Roadie #42 - Blog #66
4 February 2009 1:18 pm
#42 is our mole in the studio
4 February 2009 1:18 pm
#42 is our mole in the studio
After touring's "ying" of constant motion, noisy crowds and repetition, studio work's "yang" brings stillness, quiet isolation and a torrent of creativity. I've been in the corner of the control room at the Bakery for the past couple of weeks watching the first foundations being dug for the next batch of songs.
Regular readers will remember that whilst we were in Miami a couple of months ago, Chris spent some time in a studio putting down new song ideas. Well, for the past couple of weeks, the fellas and Brian Eno have been working their way through these sketches.
When I say "the fellas", there is one person notably absent from these sessions. Chris has been banned from the studio for these first two weeks. Now, before the rumour mill cranks its way excitedly into life, this does not indicate any kind of split in the camp. This is an experiment of Brian's (a phrase I feel I may have a hard time not over-using as the project progresses). Rather than have Chris's demo recordings come in fully-formed, leading the songs in a particular direction, Will, Guy and Jonny are constructing their own musical underpinning with little idea of what Chris had in mind. For many of the tracks, they hear nothing but the vocal track.
The fact that this is such a crazy way of going about things seems to encourage them to go off in deliberately strange and adventurous directions. Often, they come in first thing in the morning and listen to Chris's idea once, before going out into the live room and working up something based purely on how the song "felt" to them on first listen, paying little heed to what chords he chose or how the melody sat.
The absence of the immediately recognisable piano and voice makes the sounds coming through the speakers seem very fresh, new and exciting. When Brian makes the move to his laptop and brings Chris's voice back in, the familiar Coldplay melodies and emotions are loud and clear, but the canvas they are set against has become wider, more vivid and even more daring.
Will, ever the multi-instrumentalist is all over the studio. He spends a good deal of time at his laptop (indeed, one of my favourite tracks from these sessions comes from a drum loop he brings into the studio early on. It's like the backing track from Lost! has been struck down with a very heavy fever and has taken off on safari through a surrealist painting). He's also on the pianos and Chris's guitar for much of the time. Occasionally, he'll even have a go on the drums.
Guy too, is clearly loving the creative playground that the studio offers. As bass players often do, he seems to have a great overall view of the songs from the inside out. His innate sense of what might work or what might be required allows him to contribute a huge amount by way of ideas for directions to head off in. Jonny has dug up the old Moog synth that Guy used to play on the X&Y tour and has hooked it up to his guitar rig. The sounds he coaxes range from the bizarre and the ugly to the most downright gorgeous things that you'll ever hear.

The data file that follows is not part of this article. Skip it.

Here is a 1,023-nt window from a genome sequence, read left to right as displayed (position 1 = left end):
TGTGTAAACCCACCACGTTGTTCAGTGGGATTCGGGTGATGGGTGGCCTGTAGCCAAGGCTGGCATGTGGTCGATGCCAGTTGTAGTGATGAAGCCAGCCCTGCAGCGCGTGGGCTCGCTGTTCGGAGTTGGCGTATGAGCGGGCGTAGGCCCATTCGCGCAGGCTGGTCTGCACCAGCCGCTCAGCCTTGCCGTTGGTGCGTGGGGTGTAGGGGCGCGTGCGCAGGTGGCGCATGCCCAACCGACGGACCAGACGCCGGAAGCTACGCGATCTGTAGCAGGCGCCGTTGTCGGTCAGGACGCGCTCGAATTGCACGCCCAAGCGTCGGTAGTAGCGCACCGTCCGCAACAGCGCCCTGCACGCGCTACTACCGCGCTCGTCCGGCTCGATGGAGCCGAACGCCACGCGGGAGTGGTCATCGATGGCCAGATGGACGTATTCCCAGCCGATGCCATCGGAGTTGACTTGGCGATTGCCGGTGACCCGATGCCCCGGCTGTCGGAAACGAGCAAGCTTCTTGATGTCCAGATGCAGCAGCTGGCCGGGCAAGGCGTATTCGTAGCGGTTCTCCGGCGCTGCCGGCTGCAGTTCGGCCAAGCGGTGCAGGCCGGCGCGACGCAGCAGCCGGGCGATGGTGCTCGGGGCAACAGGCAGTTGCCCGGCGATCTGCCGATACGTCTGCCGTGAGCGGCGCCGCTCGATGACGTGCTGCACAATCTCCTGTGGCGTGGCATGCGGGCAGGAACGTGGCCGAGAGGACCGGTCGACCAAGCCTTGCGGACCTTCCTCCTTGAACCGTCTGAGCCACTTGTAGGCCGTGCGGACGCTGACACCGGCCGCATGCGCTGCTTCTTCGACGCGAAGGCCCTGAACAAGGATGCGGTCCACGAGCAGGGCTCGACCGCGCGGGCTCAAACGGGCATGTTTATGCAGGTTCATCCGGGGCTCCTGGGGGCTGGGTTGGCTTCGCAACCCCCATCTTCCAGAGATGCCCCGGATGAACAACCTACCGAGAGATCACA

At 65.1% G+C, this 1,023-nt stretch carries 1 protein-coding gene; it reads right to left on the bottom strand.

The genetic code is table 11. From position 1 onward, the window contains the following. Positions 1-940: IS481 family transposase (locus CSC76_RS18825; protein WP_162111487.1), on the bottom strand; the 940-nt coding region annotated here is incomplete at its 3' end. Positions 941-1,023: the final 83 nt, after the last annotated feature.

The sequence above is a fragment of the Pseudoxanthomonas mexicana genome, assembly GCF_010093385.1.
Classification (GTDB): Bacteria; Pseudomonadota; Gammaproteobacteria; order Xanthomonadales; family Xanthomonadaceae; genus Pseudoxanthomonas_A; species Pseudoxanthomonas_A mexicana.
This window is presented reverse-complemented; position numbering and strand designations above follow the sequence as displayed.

Everyone is away from their assigned roles and it's as though playing the "wrong" instruments has given them the freedom to play fearlessly like kids - like a new band that's just got together. The results are quite astounding.
So what of Mr Martin in all of this? Somewhat predictably, he's not slouched on a sofa in front of daytime television. He's up the road at another studio pouring out songs in a writing project with another artist.
As if to underline the point that despite being apart, the band vibe is as strong as ever, a phone call comes towards the end of the first week. Chris has a song that's not quite coming together and what he really needs is a kick-ass rhythm section. The fellas decide that Friday afternoon shall be a field trip and they all troop off up there for a nosey at what he's up to.
This little section of recording marks the first time I've been around whilst the chaps are working with Brian Eno. Watching things progress is most interesting. I remember on the first day, looking through the glass from the control room as they all played in the live room. Here are four guys, one of whom first became known in the seventies, yet looking around the room we have Jonny at a Moog synth, Will playing a Fender Telecaster and Guy on a vintage Bass. Brian is sat at a fold down table with a laptop and a tiny keyboard looking for all the world like some hip laptop DJ - whilst the others could be from any band in the last thirty-odd years.
As things progress though, it becomes clear that the laptop is merely a convenient tool. Brian's instrument it seems, is upon his shoulders. His ears and his brain are the things which resonate most strongly when the music begins. He can listen to a short section which shows promise and cut directly to what needs doing to untangle the mess and allow the ideas to shine.
The role of a producer can be a little unclear to those outside the studio. Watching them work though, it's clear that he's not pushing or pulling them in any one direction - he seems far more interested in encouraging maximum exploration. He seems though, to be in some kind of helicopter that allows him to make some very erudite suggestions as to when it might be best to plot an alternative route around an obstacle, or when pressing on is going to lead to somewhere quite extraordinary.
Oh yes - and singing. He loves the singing. They've been singing up a storm in here. Four part harmonies stacked upon each other over and over. Standing five foot from four voices harmonising with such joy and skill is quite simply a treat.
I've no doubt that there will be vast amounts of work done between what I'm hearing right now and what is released as the finished product, whenever that may happen. What I do know is that there is enough fuel here to make it one hell of a ride.